The U.S. Bureau of Labor Statistics releases all the indexes that are mentioned above. This data can be found here – Consumer Price Index
You can also find the same indexes along with many others with a comprehensive summary and statistics on the St. Louis Fed website as given below.
CPIAUCSL (CPI for All Urban Consumers: All items in U.S. City Average)
This is a broadly used statistic for measuring the overall inflation. It includes Food and Energy prices, unlike CPIFESL. The information related to this index can be found here.
CPIFESL (CPI for All Urban Consumers: All items minus the Food and Energy in U.S. City)
It excludes volatile components like Food and Energy (Oil Prices) and gives more of a Core CPI change within the United States. The information related to this index can be found here.
Impact due to news release
In this section of the article, we will analyze the impact of the Consumer Price Index (CPI) on a currency right when the announcement is being made and see where the market finally gets to. The image below shows that the CPI data has a huge impact (Red box indicates high impact) on the currency, which means it might cause a drastic change in the volatility after the news announcement. Ideally, if the actual CPI numbers are greater than the forecasted numbers, it is good for the currency and vice versa.
We have taken the recent CPI data of Australia, which is quarter-on-quarter. The quarterly data is more important and impactful than the monthly numbers. The below image gives the 4th quarter data of CPI that was measured in January, and the next quarter data will be released in April. We see below that the CPI data for the 4th quarter was 0.7%, which is 0.2% greater than the previous reading. It is also 0.1% greater than the forecasted number. But, let us see how the market reacted to the data.
AUD/USD | Before The Announcement
The above image represents the chart of AUD/USD, where we see that the market is in an uptrend showing the strength of the Australian dollar. One of the reasons behind the uptrend is that traders and investors forecast the CPI data where they are expecting a 0.1% increase in the same. If the CPI numbers are increased more than expected by the ‘Australian Bureau of Statistics,’ it could be the best-case scenario for going ‘long’ in the market. However, if the numbers are below expectations, volatility could increase on the downside.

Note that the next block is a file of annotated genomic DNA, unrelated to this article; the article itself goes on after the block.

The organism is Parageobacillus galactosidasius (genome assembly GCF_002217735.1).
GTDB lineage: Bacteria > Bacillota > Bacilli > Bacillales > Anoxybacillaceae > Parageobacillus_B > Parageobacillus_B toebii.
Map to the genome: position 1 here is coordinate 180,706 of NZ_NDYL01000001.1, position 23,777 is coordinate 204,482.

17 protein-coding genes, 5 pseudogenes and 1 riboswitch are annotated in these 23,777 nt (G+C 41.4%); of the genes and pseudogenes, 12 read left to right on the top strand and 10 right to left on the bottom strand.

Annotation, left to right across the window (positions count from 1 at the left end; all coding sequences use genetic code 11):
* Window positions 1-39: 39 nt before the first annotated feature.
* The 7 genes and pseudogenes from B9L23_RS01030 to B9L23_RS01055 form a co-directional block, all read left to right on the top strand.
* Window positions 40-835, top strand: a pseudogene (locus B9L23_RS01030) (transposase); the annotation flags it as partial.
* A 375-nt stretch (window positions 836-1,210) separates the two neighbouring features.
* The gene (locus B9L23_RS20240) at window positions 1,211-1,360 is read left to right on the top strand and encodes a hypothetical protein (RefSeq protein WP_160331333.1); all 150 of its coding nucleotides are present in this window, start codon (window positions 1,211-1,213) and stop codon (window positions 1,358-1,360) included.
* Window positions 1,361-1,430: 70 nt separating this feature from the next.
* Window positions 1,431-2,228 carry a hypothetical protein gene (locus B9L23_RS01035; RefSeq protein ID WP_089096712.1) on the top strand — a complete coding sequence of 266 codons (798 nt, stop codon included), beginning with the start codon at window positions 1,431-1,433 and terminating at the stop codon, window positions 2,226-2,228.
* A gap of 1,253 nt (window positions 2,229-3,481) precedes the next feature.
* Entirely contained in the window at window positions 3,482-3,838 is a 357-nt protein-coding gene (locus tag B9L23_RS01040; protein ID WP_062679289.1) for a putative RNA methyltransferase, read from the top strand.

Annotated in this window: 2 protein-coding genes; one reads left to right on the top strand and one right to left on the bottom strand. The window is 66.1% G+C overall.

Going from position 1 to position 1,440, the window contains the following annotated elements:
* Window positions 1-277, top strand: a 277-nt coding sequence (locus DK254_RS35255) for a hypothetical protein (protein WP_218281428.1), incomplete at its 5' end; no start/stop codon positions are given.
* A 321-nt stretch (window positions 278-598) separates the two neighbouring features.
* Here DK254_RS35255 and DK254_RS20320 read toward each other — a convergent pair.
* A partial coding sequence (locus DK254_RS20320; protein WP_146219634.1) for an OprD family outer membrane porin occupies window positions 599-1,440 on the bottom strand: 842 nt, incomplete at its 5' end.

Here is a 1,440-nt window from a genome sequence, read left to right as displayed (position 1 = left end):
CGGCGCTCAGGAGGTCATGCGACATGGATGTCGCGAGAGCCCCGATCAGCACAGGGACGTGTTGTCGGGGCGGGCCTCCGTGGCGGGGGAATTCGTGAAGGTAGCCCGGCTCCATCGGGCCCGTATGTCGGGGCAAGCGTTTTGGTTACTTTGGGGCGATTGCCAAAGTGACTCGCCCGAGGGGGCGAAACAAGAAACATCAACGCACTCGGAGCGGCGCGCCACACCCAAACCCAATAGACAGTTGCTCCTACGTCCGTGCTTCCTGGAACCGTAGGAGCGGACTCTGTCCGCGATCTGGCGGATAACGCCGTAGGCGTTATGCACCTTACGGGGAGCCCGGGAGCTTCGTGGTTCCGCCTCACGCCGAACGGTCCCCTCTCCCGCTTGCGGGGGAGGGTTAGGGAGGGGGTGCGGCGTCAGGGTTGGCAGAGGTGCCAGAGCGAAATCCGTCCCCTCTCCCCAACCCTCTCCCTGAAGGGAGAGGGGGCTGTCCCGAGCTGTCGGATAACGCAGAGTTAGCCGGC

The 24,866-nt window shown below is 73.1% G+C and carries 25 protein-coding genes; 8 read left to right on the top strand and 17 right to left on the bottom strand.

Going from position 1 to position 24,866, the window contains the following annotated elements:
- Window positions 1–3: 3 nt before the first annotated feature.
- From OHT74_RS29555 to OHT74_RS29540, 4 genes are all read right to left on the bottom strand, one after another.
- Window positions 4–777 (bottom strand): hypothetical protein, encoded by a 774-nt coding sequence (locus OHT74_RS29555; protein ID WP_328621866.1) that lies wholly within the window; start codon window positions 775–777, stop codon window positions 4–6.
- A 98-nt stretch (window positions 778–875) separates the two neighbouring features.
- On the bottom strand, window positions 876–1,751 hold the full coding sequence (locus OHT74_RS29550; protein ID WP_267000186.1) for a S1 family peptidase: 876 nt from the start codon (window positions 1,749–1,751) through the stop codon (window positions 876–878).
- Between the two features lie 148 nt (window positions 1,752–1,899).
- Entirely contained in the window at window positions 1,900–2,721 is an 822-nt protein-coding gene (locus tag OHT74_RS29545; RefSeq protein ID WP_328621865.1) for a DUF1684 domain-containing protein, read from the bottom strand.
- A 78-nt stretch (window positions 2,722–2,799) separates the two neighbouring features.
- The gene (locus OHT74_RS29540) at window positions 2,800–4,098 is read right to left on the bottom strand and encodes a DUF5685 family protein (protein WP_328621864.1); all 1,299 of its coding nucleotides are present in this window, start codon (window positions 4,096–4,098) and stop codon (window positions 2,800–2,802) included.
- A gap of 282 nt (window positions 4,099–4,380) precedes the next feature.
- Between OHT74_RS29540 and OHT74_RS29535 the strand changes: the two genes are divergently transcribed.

AUD/USD | After The Announcement
Here, we see a sudden surge in volatility on the upside that after the news announcement is made. The reason for this is that the CPI got increased by 0.2%, where the market was expecting a 0.1% rise. The large green candle shows how impactful the CPI data is on the currency. From a trading point of view, one should not be chasing the market but instead, wait for a pullback at the nearest support and resistance area and then take suitable positions. The CPI data was so positive for the Australian dollar that the price does not even come below the moving average. ‘Take Profit’ for the trade can be at the new ‘high’ with a stop-loss below the opening of the news candle.
AUD/CAD | Before The Announcement
AUD/CAD | After The Announcement
The AUD/CAD currency pair appears to be in a ‘range’ just before the news announcement and is at the bottom of the range. An interesting way of positioning ourselves in the pair is by having small ‘buy’ positions before the news announcement. Because the forecasted CPI data is greater than the previous reading, and we are at a technically important level that is supporting our ‘buy’ positions. The news outcome makes the ‘support’ area work beautifully as the market shoots up to the resistance area. Here too, the data proved to be very positive for the Australian dollar as a higher CPI data drives the currency higher. We can hold on to our trades even if the price is at ‘resistance’ since the news data is very good for the currency, and it has the potential to break the ‘resistance’ and move further.
EUR/AUD | Before The Announcement
EUR/AUD | After The Announcement
In this currency pair, the Australian dollar is on the right-hand side, which means a positive CPI data should take the currency lower. We can see that the Australian dollar already strong as the market is in a downtrend, and the market participants are optimistic about the CPI data of Australia. After the CPI announcement, the volatility increases on the downside, taking the price to a new ‘low.’ Again, when we witness better than expected data of any economic indicator, we should not be chasing the market but wait for a retracement to key levels. In this case, since we don’t see a retracement after the red ‘news candle,’ only aggressive traders can take ‘short’ positions with the confidence that the CPI numbers were exceedingly better than before and that it will take the currency lower.
That’s about CPI and its impact on the Forex market. We hope you find this information useful and if you have any questions, shoot them in the comments below. Cheers.